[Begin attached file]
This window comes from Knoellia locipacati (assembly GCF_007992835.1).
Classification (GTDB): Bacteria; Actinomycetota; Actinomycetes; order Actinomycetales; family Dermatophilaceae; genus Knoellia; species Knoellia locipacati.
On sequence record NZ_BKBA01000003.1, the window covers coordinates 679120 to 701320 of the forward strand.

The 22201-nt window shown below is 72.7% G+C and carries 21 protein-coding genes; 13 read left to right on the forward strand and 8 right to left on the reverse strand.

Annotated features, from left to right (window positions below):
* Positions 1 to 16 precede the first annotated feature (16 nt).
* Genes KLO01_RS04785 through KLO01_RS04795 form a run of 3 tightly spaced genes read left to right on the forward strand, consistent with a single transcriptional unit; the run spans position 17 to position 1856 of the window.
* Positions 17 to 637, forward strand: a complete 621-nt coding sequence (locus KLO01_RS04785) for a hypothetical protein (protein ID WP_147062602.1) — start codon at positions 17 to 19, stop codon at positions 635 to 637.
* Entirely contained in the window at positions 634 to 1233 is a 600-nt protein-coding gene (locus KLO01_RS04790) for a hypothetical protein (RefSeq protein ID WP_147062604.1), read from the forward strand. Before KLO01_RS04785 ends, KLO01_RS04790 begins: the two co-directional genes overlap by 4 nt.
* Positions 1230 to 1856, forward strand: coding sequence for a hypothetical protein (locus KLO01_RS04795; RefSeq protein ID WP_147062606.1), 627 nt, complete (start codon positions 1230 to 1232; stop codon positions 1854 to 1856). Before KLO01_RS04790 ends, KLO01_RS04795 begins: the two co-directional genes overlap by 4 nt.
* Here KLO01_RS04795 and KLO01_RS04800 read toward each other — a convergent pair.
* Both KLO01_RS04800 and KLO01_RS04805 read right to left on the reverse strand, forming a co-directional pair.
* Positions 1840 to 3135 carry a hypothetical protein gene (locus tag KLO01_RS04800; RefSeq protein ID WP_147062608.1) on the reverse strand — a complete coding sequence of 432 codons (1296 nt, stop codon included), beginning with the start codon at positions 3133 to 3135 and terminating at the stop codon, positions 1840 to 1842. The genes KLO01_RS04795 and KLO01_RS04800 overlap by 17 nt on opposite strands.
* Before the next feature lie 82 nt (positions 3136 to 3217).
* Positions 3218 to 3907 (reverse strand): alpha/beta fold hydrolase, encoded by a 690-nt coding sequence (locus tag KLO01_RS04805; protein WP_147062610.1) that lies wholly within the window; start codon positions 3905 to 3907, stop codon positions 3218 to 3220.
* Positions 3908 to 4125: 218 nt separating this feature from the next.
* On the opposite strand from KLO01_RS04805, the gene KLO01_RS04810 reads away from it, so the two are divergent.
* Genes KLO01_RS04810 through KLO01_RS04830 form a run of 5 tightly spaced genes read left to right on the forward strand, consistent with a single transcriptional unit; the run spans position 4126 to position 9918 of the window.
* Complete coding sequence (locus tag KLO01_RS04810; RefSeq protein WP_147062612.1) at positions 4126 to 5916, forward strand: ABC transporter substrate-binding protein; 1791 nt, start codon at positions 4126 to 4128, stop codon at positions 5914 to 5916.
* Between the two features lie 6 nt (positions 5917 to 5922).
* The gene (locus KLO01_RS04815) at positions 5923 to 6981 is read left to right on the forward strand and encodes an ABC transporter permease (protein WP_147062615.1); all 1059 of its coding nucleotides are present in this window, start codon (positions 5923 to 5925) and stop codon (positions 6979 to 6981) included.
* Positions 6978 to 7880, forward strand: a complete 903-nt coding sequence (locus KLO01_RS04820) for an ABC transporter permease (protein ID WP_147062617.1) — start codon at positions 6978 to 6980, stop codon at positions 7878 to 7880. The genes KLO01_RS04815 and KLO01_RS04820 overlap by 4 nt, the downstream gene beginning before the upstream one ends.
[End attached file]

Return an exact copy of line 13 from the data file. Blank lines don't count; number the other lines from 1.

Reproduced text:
* Positions 1840 to 3135 carry a hypothetical protein gene (locus tag KLO01_RS04800; RefSeq protein ID WP_147062608.1) on the reverse strand — a complete coding sequence of 432 codons (1296 nt, stop codon included), beginning with the start codon at positions 3133 to 3135 and terminating at the stop codon, positions 1840 to 1842. The genes KLO01_RS04795 and KLO01_RS04800 overlap by 17 nt on opposite strands.